The boss of oil giant Shell was branded “disgraceful” by environmental campaigners after using the plight of schoolchildren to defend continuing oil and gas production.
CEO Wael Sawan in an interview with the BBC claimed a shortage of liquified natural gas (LNG) had left children in Pakistan and Bangladesh forced to “work and study by candlelight," as he made the case against cuts to oil and gas production that are widely seen as essential to halt global warming.
Campaign group Greenpeace said Shell – which has banked record profits from hydrocarbons since Russia’s invasion of Ukraine and the energy crisis it sparked – is ignoring the real threat to such youngsters from already-obvious impacts of climate change.
Charlie Kronick, senior climate advisor at Greenpeace UK, said: “Wael Sawan knows full well that climate change is the most dangerous threat currently facing humankind and to pretend that he’s drilling for oil for the sake of Pakistani and Bangladeshi school children, who are already suffering immensely from climate change isn’t just disingenuous, it’s disgraceful.”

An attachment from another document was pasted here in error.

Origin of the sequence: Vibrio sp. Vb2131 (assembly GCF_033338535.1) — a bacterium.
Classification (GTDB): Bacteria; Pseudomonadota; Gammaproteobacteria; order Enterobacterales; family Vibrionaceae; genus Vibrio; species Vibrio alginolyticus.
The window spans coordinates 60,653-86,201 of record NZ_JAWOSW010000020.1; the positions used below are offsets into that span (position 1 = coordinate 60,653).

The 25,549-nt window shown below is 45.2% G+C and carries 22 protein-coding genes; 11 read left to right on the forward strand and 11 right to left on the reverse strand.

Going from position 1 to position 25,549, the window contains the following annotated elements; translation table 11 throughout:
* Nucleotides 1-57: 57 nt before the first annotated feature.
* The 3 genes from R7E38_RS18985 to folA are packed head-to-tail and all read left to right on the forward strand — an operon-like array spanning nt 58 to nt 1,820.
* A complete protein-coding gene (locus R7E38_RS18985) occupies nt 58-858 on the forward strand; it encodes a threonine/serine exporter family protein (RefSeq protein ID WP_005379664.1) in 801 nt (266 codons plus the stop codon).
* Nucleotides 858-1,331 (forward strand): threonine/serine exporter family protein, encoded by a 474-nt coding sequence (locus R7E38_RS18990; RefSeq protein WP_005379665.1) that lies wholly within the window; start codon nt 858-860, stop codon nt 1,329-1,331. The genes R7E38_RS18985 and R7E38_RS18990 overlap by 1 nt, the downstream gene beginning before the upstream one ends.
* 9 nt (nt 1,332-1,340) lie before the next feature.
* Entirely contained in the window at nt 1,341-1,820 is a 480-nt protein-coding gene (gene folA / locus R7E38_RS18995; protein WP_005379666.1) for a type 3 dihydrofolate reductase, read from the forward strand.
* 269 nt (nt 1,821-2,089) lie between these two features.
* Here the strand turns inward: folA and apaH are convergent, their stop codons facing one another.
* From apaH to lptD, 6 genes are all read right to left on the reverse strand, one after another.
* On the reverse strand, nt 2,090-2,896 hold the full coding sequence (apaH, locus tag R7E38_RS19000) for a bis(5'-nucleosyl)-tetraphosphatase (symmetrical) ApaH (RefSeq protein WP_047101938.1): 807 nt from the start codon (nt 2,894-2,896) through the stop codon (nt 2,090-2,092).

Kronick added: “Shell is gaslighting consumers while cashing in on energy price rises, increasing shareholder dividends and slashing investment in renewable energy, which can provide cheap, clean power across the world.”
Claire Fyson, co-head of climate policy at Climate Analytics, told the BBC: "The idea that it's a choice between our addiction to fossil fuels or working by candlelight is a gross misrepresentation of reality, when we know renewables are cleaner, cheaper and better for public health."
Sawan since taking over as CEO early this year has pivoted Shell firmly back to its core business as an oil & gas giant, stressing the company’s “ruthless” approach to maximising value, and that it’s “absolutely committed to our upstream business”.
An apparent cooling on earlier plans to aggressively shift into power and renewables was highlighted by the recent departure of Thomas Brostrom, a former high-flyer with offshore wind giant Orsted who was brought in just two years ago by Sawan’s predecessor.